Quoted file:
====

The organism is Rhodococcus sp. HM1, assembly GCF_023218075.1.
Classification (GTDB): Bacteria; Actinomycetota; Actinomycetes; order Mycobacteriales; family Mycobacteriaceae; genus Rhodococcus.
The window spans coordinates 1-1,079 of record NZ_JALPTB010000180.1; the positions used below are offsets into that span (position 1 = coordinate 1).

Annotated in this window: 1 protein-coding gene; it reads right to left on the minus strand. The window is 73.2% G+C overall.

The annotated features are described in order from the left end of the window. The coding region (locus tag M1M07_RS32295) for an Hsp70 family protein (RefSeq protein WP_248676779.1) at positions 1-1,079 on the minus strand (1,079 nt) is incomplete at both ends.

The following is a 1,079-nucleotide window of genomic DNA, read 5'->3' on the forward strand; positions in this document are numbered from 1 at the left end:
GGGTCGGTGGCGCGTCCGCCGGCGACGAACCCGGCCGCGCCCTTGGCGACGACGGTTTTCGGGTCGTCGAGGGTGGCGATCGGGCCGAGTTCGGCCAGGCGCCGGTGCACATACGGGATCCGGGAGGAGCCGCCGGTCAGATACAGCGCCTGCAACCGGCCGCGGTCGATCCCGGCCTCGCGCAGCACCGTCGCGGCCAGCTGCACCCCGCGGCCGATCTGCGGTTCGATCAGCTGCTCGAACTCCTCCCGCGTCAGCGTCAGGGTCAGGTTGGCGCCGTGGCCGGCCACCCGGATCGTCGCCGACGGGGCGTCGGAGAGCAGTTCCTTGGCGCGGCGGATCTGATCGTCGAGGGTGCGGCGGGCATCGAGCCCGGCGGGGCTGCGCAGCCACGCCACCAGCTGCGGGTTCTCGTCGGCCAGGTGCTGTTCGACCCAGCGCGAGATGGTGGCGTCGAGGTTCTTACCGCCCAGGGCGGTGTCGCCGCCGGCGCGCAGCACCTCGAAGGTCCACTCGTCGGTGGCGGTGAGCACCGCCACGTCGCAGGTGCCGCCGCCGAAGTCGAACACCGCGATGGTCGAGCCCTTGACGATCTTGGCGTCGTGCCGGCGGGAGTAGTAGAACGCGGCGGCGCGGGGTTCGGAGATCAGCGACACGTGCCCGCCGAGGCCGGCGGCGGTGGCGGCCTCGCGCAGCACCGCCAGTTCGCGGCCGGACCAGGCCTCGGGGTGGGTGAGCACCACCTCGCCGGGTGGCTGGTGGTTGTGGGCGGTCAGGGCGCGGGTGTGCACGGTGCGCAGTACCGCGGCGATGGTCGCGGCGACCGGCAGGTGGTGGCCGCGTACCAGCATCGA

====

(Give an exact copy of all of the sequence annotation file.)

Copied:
The organism is Rhodococcus sp. HM1, assembly GCF_023218075.1.
Classification (GTDB): Bacteria; Actinomycetota; Actinomycetes; order Mycobacteriales; family Mycobacteriaceae; genus Rhodococcus.
The window spans coordinates 1-1,079 of record NZ_JALPTB010000180.1; the positions used below are offsets into that span (position 1 = coordinate 1).

Annotated in this window: 1 protein-coding gene; it reads right to left on the minus strand. The window is 73.2% G+C overall.

The annotated features are described in order from the left end of the window. The coding region (locus tag M1M07_RS32295) for an Hsp70 family protein (RefSeq protein WP_248676779.1) at positions 1-1,079 on the minus strand (1,079 nt) is incomplete at both ends.

The following is a 1,079-nucleotide window of genomic DNA, read 5'->3' on the forward strand; positions in this document are numbered from 1 at the left end:
GGGTCGGTGGCGCGTCCGCCGGCGACGAACCCGGCCGCGCCCTTGGCGACGACGGTTTTCGGGTCGTCGAGGGTGGCGATCGGGCCGAGTTCGGCCAGGCGCCGGTGCACATACGGGATCCGGGAGGAGCCGCCGGTCAGATACAGCGCCTGCAACCGGCCGCGGTCGATCCCGGCCTCGCGCAGCACCGTCGCGGCCAGCTGCACCCCGCGGCCGATCTGCGGTTCGATCAGCTGCTCGAACTCCTCCCGCGTCAGCGTCAGGGTCAGGTTGGCGCCGTGGCCGGCCACCCGGATCGTCGCCGACGGGGCGTCGGAGAGCAGTTCCTTGGCGCGGCGGATCTGATCGTCGAGGGTGCGGCGGGCATCGAGCCCGGCGGGGCTGCGCAGCCACGCCACCAGCTGCGGGTTCTCGTCGGCCAGGTGCTGTTCGACCCAGCGCGAGATGGTGGCGTCGAGGTTCTTACCGCCCAGGGCGGTGTCGCCGCCGGCGCGCAGCACCTCGAAGGTCCACTCGTCGGTGGCGGTGAGCACCGCCACGTCGCAGGTGCCGCCGCCGAAGTCGAACACCGCGATGGTCGAGCCCTTGACGATCTTGGCGTCGTGCCGGCGGGAGTAGTAGAACGCGGCGGCGCGGGGTTCGGAGATCAGCGACACGTGCCCGCCGAGGCCGGCGGCGGTGGCGGCCTCGCGCAGCACCGCCAGTTCGCGGCCGGACCAGGCCTCGGGGTGGGTGAGCACCACCTCGCCGGGTGGCTGGTGGTTGTGGGCGGTCAGGGCGCGGGTGTGCACGGTGCGCAGTACCGCGGCGATGGTCGCGGCGACCGGCAGGTGGTGGCCGCGTACCAGCATCGA